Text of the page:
Forecast Discussions mentioning any of
"HRRR" "RAP" "RUC13" "RUC" "RR" received at GSD on 05/26/18
Area Forecast Discussion
National Weather Service Columbia SC
946 PM EDT Fri May 25 2018
The region will remain moist and unstable the next few days
between a ridge offshore and weak low pressure to the west.
Scattered to numerous showers and thunderstorms, mainly during
the afternoon and evening, are expected. Periods of heavy rain
are possible Sunday and Monday as a plume of tropical moisture
from Subtropical Storm Alberto is directed into the area.
.NEAR TERM /UNTIL 6 AM SATURDAY MORNING/...
The deep moist southerly flow will continue through tonight
associated with high pressure at the surface and aloft off the
coast and low pressure to our west. Precipitable water values
will remain 1.8 to 2.0 inches with weak instability. Shower and
thunderstorm coverage has been greatest in the Central Savannah
River Area associated with a surface trough and mid-level
shortwave trough. Expect continued diminishing coverage tonight
because of nocturnal cooling. The HRRR displays little shower
coverage overnight. The high moisture will help hold up
temperatures. As with the previous 2 nights expect lows in the
upper 60s to lower 70s.
.SHORT TERM /6 AM SATURDAY MORNING THROUGH SATURDAY NIGHT/...
Saturday, the moist air mass will remain over the FA through
the afternoon allowing mainly diurnal showers and thunderstorms
to develop. With the upper-level ridge axis shifting east of
the FA there may be some weak upper-level support for
thunderstorms late in the day. However 850 mb high pressure
ridging into the area will help keep coverage limited. Overall
the chance for rain will be lower than the past few days with a
low threat of severe weather. Although we cannot rule out the
possibility of a severe storm with slightly drier mid-level air
in place and possible weak upper-level support.
Saturday night should provide a brief break in the wet pattern.
Mid-level drier air moves into the region and precipitable
water values drop to below 1.5 inches.
Highs will generally be in the mid to upper 80s with lows overnight
in the mid to upper 60s.
.LONG TERM /SUNDAY THROUGH FRIDAY/...
A surge of tropical moisture will move northward into the forecast
area Sunday afternoon or Sunday night. Strong moisture transport and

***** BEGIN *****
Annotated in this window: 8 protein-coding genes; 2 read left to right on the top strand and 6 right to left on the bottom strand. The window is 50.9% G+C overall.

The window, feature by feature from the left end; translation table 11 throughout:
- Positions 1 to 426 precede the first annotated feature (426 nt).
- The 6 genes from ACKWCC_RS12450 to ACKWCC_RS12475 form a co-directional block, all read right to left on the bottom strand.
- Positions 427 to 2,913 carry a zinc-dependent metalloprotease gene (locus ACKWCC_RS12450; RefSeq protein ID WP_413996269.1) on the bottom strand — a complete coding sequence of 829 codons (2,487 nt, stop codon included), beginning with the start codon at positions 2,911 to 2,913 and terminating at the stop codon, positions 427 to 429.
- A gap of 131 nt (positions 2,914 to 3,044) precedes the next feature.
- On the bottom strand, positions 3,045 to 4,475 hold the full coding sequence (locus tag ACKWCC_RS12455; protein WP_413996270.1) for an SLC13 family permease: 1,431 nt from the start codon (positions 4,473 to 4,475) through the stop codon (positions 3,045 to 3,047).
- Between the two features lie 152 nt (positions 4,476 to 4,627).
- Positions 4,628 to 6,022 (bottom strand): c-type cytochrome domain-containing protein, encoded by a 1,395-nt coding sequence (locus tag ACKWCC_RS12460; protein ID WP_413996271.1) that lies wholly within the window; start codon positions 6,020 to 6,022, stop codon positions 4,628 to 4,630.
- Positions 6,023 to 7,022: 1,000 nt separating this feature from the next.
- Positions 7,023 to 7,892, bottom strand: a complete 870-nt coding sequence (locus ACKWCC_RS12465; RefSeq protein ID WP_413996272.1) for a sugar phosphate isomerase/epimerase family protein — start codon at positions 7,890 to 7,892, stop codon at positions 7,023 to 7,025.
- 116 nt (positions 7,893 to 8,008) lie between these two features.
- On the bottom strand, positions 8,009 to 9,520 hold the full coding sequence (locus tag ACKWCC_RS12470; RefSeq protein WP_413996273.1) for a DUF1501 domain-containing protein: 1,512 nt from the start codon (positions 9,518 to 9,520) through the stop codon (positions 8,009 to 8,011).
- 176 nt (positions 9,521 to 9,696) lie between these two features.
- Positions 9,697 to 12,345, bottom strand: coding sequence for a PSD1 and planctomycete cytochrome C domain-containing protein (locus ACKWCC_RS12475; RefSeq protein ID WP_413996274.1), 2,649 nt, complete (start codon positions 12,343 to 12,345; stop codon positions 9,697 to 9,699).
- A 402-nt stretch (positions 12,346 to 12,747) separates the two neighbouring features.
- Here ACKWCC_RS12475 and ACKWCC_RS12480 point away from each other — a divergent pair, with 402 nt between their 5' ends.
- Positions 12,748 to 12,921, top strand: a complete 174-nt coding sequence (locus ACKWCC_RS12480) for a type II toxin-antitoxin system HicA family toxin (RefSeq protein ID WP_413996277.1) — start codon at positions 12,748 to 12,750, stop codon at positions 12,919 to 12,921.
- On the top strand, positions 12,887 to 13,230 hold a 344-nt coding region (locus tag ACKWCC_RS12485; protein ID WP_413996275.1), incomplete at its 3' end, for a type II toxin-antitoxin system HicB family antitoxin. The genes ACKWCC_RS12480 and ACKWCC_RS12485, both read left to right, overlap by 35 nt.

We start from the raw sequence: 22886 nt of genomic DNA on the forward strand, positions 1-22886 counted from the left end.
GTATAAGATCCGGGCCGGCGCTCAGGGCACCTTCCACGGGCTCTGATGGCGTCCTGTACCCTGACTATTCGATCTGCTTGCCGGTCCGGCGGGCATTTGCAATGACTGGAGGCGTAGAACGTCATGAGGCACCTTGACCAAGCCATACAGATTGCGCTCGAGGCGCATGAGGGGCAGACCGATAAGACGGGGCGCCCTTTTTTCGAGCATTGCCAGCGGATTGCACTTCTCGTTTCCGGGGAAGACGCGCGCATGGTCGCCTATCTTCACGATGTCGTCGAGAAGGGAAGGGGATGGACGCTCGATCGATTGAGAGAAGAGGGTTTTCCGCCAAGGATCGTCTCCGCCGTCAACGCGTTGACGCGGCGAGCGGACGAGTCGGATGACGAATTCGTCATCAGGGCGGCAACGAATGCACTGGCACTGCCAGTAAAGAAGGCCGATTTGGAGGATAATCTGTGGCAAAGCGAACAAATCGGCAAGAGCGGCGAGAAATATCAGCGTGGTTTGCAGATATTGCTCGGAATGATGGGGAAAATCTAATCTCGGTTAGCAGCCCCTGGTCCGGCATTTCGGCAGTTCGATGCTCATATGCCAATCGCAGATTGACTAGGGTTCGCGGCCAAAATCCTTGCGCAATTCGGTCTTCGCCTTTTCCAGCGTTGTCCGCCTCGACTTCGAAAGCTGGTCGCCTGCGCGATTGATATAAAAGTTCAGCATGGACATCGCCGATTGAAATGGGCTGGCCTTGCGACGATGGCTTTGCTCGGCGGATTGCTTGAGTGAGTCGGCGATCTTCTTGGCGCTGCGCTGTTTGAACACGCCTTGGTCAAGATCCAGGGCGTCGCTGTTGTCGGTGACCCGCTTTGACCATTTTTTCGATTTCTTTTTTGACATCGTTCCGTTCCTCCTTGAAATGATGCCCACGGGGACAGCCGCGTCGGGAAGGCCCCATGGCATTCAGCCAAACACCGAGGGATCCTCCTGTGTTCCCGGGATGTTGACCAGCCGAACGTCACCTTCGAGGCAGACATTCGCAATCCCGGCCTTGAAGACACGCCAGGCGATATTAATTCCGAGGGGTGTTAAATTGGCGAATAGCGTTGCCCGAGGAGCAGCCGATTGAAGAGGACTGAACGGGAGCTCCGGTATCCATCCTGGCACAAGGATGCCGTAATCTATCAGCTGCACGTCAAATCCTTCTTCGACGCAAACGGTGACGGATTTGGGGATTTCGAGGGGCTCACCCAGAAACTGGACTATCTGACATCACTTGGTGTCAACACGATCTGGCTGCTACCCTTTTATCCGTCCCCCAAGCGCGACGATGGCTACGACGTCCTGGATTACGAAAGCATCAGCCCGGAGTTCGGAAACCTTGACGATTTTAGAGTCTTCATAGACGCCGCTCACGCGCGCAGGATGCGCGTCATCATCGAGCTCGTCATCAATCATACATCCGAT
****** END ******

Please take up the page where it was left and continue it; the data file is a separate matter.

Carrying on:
weak potential instability should yield widespread showers and some
thunderstorms along with a heavy rain threat through Monday. Flash
flooding may be possible, particularly in flood-prone areas and
where heavy rainfall in the past several days have saturated soils.
The CSRA and areas along and south of I-20 have received 2 to 5
inches of rain in the last seven days and may be more prone to flash
flooding. A flash flood watch may be needed.
The unsettled weather pattern is expected to continue through much
of the extended forecast period. Moderate to heavy rainfall may be
possible through the remainder of the long term, although confidence
is not high enough to include heavy rain in the forecast after
Tuesday mainly because of the possible track and intensity of
Subtropical Storm Alberto. Nevertheless, there is high
confidence in an abundantly moist air mass with precipitable
water values around or above 2 inches throughout the period with
persistent southerly flow off the Gulf of Mexico. There is at
least a high chance of showers and thunderstorms through Thursday.
High temperatures during this period will be near normal, in the mid
to upper 80s, and above normal for lows, in the upper 60s to lower
.AVIATION /02Z SATURDAY THROUGH WEDNESDAY/...
Shower and thunderstorm coverage should continue to diminish
because of nocturnal cooling. Most of the guidance indicates
IFR ceilings again developing overnight given abundant low-
level moisture combined with nocturnal cooling. Fog development
may be limited given a 15-knot low-level jet and weak
instability. Should see improving conditions by 26/15Z because
of heating and mixing. We leaned toward the GFS LAMP for the
timing of IFR conditions. Showers and thunderstorms are not
expected to be as widespread Saturday afternoon with a little
more pronounced ridging. The thunderstorm chance was too low to
include in the terminal forecasts at this time.
EXTENDED AVIATION OUTLOOK...Restrictions in late night and
early morning fog and stratus should develop Saturday night into
early Sunday morning. Tropical moisture associated with
Subtropical Storm Alberto will increase by the late Sunday into
Monday, increasing the frequency and intensity of showers and
Area Forecast Discussion...UPDATED
National Weather Service Austin/San Antonio TX
838 PM CDT Fri May 25 2018
Isolated severe storm moving into San Saba county mid evening. The
storm is on track to clip Llano county and has necessitated an update
to the PoP/WX forecast for this evening. The storm is shown by the
HRRR to gradually weaken with loss of daytime heating/increasing
convective inhibition as it clips the far northern CWA and should
eventually dissipates around 11 PM.
.PREV DISCUSSION... /ISSUED 656 PM CDT Fri May 25 2018/
See below for the 00z aviation discussion...